Bloody Business lasts for 54 minutes and is an excellent retrospective with the cast and the crew (including two-penn'th worth from Brosnan - that goes in-depth on the making of the film, its troubled initial reception – ITV was intending to show it in a severely cut down form when it seemed unlikely to receive a full theatrical release – and its lasting impact and cult status. We learn how the film arose out of a script idea from Barrie Keefe called The Paddy Factor and how Bob Hoskins was recovering in hospital from a 40-foot tape-worm (the result of his being made a honorary Zulu chief after the filming of Zulu Dawn and eating a celebratory piece of “special” beef!) when he was approached to play the part. He admits that the character of Harold Shand is himself (apart from the gangster bit) so that not much work had to be done. Helen Mirren tells us how she addressed the problems of a poorly written Victoria – initially conceived as merely an air-headed moll – by improvising and developing the character actually during the shooting. We hear about the photography, the locations, the action and the yacht, itself, and get a real feel, via excellently organised interviews and footage of what went into creating this modern masterpiece. Anchor Bay, who produced this familiar documentary deserve a lot of credit for putting it all together. Thoroughly entertaining, fascinating and amusing, this is what the fans want.
Sadly, we have lost the great Q & A session with Hoskins and Mackenzie at the NFT and nor do we get the booklet of notes that has been supplied with some of the prior releases, but this edition contains the meat 'n' potatoes all right, so fans should be happy enough on that score.
Propelled by Francis Monkman's throbbing synth-score, The Long Good Friday gets its claws into you and doesn't let go, dragging you along for a ride that becomes increasingly desperate, violent and inevitable. Made at a time when Handmade Films held a critically lauded position, and each new production was both a work of art and distinctly original shot-in-the-arm, John Mackenzie perfectly captured the mood of a decade that promised so much and delivered so little. As a gangster film it is without peer – in my opinion standing toe-to-toe with The Godfather. I'm with Harold on this - “The Mafia … I've sh*t 'em!” Mackenzie's film has a stark brutality and an out-and-out ruthlessness that is a world away from the decorum, the ethics and the rituals of the Corleone Family. And it is ours. You see, as bad as these boys are, we can't help but respect them. Of course we do. That's our Bob Hoskins up there, atop that pyramidal empire that's slowly coming apart beneath his feet. And that's our Helen Mirren. Even with events spiralling out of control and my hours numbered, I'd make sure that most of that remaining time was spent with her.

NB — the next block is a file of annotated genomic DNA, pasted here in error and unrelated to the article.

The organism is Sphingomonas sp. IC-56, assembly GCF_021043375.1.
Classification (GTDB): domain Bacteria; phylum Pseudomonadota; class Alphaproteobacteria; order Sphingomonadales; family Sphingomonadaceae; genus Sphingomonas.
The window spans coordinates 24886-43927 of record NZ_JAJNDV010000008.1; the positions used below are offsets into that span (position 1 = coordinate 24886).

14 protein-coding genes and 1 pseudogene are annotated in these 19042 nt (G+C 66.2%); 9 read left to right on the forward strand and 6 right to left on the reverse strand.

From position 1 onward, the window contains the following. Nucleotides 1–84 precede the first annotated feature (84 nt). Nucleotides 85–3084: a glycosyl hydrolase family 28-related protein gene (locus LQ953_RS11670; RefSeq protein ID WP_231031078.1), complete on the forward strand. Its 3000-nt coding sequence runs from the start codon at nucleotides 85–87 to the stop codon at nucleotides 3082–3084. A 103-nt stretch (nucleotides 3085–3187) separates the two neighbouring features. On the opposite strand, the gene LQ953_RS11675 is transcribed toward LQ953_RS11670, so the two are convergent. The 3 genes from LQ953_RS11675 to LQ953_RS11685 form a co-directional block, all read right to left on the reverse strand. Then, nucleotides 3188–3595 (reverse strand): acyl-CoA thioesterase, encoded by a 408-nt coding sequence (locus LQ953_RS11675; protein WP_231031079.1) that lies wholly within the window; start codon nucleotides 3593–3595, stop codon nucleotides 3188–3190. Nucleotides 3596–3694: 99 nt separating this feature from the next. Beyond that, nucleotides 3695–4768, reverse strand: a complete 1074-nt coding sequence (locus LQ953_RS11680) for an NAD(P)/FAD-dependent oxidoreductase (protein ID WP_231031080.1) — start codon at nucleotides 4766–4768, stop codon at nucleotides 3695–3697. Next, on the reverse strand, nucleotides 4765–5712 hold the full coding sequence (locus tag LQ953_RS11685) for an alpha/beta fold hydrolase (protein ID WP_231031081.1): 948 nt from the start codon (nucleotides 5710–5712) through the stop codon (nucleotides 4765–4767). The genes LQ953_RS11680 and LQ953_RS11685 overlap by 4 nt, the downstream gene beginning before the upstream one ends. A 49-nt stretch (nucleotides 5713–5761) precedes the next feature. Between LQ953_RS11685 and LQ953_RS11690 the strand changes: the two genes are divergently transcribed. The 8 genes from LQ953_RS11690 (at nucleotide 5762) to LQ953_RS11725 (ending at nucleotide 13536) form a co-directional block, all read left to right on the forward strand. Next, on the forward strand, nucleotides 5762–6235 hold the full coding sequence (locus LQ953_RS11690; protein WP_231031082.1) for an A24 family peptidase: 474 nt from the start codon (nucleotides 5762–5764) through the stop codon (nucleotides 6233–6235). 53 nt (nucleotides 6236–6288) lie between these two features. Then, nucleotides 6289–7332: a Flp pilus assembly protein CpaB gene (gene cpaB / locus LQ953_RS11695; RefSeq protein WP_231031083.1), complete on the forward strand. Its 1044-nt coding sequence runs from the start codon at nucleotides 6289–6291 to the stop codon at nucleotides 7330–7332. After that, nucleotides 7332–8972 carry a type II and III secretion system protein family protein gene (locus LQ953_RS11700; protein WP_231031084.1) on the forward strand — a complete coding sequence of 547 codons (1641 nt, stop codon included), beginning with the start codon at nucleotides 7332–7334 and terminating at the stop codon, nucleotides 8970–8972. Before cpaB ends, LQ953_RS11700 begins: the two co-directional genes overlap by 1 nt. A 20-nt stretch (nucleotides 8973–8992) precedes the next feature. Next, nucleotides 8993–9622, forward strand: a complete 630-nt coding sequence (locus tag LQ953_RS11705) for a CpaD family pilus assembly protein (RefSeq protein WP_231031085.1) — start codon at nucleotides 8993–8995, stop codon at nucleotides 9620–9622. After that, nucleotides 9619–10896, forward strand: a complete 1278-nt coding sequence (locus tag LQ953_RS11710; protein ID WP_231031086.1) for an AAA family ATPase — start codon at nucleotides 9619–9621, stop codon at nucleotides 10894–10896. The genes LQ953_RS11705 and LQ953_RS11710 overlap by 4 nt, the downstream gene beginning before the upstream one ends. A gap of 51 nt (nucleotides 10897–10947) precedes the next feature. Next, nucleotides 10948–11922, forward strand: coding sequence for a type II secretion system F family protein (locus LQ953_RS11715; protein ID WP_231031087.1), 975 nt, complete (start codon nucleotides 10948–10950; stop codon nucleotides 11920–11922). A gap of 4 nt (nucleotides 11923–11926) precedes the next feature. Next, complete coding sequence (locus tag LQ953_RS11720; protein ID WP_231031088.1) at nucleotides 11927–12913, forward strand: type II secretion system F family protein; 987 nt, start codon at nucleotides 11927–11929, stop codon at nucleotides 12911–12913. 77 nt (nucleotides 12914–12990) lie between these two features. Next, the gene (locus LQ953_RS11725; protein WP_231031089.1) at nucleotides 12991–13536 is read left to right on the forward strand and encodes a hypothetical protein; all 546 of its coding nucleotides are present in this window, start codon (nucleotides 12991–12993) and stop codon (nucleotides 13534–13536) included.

These memorable set-pieces and that spellbinding climax are presented in a more than reasonable hi-def transfer that carries all of the original wear and tear to add to the gritty veneer of the film. There is definitely an argument that this could have looked better again, with a full restoration, but that seems to be an unlikely proposition. The audio does all that is asked of it, although I am bemused that they went with a surround track at all. But the crushing blow of a critical lack of extras that affected the vanilla US release is not a concern for the UK edition. A great commentary and a very fine and comprehensive making of fit the bill for such a cult film.
What it really boils down to is the film, itself, and with the US copy locked to region A and the UK disc region-free, it does seem like a no-brainer that the UK release is the better option and a clear winner. Either way, The Long Good Friday is an essential title in anyone's collection … except maybe Mother Superior's.